Synopsis:Captain Richard Carewe, a wealthy British officer stationed in India, sends his daughter Sara to Miss Minchin’s school in London to be educated. Dubbed “the Little Princess,” because of her father’s vast wealth, Sara soon plunges to the position of scullery maid when news arrives of the captain’s death and the loss of her fortune. Mistreated by Miss Minchin, Sara comforts fellow slavey Becky with fairy stories. John Carrisford, an old friend of the captain’s, comes to live in the house next door. Unaware that Sara is there, Carrisford sympathizes with the lonely waifs and decides to provide them with a merry Christmas. Carrisford and his servant Ram Dass set a sumptuous feast for the girls in the attic, and Sara and Becky are about to dig in when Miss Minchin enters and punishes them. Carrisford interferes, and it develops that Crewe’s alleged worthless investment has become successful, and Sara is again an heiress. Carrisford takes charge of Sara and Becky and all ends happily. Continue reading
In Nerven, writer-director-producer Robert Reinert tried to capture the “nervous epidemic” caused by war and misery which “drives people mad”. This unique portrait of the life in 1919 Germany, filmed on location in Munich, describes the cases of different people from all levels of society: Factory owner Roloff who looses his mind in view of catastrophies and social disturbances, teacher John who is the hero of the masses and Marja who turns into a radical revolutionary. Using different fragments the Munich Film Museum could reconstruct this forgotten German classic which is a historic document and anticipates already elements of the Expressionist cinema of the 1920s. Continue reading
Standing out from all the stumbling efforts toward a new expression of cinema, Giovanni Pastrone’s story of the Second Punic War, Cabiria , demands special attention. Compared to the other colossal Italian spectacles of its time, it had an integrity and sense of purpose. From the beginning it was regarded as something special, and its premiere at the Teatro Vittorio Emmanuele, Turin, on 18 April 1914 was a great occasion. The film’s accompanying score by Ildebrando Pizzetti, performed by an orchestra of 80 and a choir of 70, added to the excitement. Viewed today, the film has lost little of its epic poetry to the zeitgeist, though the acting performances may seem dated. Continue reading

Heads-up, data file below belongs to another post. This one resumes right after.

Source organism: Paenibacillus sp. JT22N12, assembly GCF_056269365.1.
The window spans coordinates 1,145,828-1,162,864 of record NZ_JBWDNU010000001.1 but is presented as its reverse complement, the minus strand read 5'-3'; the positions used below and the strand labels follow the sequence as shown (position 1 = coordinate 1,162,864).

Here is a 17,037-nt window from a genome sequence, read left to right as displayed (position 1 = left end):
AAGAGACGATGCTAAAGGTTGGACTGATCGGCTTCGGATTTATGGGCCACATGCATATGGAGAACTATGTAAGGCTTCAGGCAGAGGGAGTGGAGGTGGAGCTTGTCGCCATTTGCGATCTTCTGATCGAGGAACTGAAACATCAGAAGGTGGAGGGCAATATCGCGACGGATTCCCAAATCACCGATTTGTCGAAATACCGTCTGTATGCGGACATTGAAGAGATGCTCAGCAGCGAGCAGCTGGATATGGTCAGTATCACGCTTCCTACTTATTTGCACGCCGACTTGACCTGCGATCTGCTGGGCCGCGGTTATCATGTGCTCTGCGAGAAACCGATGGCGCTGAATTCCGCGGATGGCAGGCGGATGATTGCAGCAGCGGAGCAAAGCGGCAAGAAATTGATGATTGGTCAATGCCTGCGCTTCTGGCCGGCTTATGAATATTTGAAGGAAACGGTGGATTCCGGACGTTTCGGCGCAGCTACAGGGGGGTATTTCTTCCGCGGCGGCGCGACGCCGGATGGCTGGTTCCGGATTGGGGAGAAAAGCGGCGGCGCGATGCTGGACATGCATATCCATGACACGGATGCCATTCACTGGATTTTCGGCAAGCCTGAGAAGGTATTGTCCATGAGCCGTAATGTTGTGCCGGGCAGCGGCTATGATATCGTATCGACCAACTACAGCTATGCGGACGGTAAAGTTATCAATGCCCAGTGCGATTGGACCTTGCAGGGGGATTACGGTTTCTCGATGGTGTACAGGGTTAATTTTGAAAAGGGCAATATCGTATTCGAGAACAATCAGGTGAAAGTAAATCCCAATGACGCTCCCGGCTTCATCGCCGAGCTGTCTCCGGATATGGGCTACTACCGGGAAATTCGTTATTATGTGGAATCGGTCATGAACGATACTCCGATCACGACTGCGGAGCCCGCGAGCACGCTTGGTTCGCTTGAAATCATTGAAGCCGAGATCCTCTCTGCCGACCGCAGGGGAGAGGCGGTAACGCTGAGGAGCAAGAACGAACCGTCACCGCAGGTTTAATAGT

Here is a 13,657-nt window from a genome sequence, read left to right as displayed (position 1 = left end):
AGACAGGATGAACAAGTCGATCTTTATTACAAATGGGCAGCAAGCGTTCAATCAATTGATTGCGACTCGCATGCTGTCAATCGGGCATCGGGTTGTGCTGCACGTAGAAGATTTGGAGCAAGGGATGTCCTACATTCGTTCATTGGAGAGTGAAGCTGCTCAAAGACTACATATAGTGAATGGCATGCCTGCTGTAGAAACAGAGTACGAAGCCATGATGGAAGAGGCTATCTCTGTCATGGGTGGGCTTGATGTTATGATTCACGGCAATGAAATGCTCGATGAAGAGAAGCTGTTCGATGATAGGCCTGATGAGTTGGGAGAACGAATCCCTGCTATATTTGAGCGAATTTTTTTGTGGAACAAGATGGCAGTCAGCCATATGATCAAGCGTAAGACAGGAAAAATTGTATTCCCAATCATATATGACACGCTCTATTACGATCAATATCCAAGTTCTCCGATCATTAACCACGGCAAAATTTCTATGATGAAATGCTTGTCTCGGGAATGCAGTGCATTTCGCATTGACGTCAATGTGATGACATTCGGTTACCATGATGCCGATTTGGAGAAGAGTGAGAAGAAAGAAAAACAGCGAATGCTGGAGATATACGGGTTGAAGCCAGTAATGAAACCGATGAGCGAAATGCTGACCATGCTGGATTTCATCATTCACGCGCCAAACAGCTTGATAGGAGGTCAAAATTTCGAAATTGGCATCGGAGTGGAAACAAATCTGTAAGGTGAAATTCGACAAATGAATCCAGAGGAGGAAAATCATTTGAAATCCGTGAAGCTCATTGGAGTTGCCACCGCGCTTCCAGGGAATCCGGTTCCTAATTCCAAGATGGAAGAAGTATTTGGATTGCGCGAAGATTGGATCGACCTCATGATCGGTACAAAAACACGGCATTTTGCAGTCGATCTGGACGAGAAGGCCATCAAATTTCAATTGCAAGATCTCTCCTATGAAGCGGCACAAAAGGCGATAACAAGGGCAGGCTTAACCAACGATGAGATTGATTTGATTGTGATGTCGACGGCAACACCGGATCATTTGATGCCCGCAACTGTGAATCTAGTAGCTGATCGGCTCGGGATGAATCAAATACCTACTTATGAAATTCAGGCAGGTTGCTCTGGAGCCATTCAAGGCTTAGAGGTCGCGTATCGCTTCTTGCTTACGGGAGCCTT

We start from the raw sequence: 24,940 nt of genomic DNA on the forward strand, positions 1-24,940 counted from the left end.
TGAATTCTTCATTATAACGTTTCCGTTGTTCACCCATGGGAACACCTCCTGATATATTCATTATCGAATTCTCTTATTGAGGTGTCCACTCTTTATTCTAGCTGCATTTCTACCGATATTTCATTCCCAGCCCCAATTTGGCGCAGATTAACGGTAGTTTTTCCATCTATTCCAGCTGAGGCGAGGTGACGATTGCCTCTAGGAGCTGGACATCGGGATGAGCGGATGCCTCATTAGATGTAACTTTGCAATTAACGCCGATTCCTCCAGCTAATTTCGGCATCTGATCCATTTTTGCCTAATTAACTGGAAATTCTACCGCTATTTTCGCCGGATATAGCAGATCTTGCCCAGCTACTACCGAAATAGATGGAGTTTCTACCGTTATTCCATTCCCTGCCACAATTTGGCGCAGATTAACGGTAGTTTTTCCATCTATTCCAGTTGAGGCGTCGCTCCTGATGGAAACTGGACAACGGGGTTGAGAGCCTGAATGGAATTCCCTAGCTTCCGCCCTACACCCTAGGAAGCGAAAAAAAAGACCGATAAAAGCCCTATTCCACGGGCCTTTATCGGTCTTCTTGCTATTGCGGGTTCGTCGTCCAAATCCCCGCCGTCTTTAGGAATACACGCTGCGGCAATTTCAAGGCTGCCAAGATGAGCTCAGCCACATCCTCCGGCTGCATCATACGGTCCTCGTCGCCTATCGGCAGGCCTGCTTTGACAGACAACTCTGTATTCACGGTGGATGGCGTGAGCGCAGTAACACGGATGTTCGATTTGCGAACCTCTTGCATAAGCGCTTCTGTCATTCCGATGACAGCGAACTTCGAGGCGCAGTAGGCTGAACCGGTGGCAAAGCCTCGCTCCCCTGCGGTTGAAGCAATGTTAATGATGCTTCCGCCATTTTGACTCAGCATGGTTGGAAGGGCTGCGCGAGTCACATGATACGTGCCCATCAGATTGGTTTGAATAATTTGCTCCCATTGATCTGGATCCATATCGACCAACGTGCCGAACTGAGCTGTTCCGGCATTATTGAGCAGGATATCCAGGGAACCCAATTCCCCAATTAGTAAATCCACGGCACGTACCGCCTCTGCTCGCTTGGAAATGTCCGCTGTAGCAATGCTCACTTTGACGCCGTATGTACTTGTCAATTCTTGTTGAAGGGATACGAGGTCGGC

It perhaps comes as no surprise, given Carl Theodor Dreyer’s lifelong, idealized melancholy over his own unresolved parentage, that the scenario selected for his first film, The President would involve three generations of children conceived out of wedlock, and thematically crystallize on the legacy of their unreconciled paternity in the resolution of their own disparate lives. For Dreyer, this expurgation of such deep-seated trauma was not only manifested in the naïve idea of restoring the virtue and honor of a “fallen” woman (an archetypal surrogate for his own idealized, unwed, biological mother) through transcendence, but also in confronting the innate cruelty of the very institutions that socially (and inequitably) stigmatized such human transgressions through codified notions of morality and class division. It is within this framework that the film’s preface of the aging aristocrat, Franz Victor von Sendlinger (Elith Pio) offering a promissory relationship advice to his son Karl Victor (Halvard Hoff) on the folly of marrying outside (or more specifically, beneath) one’s social class while walking along the grounds of their forbiddingly isolated, dilapidated estate seems especially conducive to the figurative idea of empty, superficial, crumbling institutions and Dreyer’s own symbolic attempts to dismantle them. Continue reading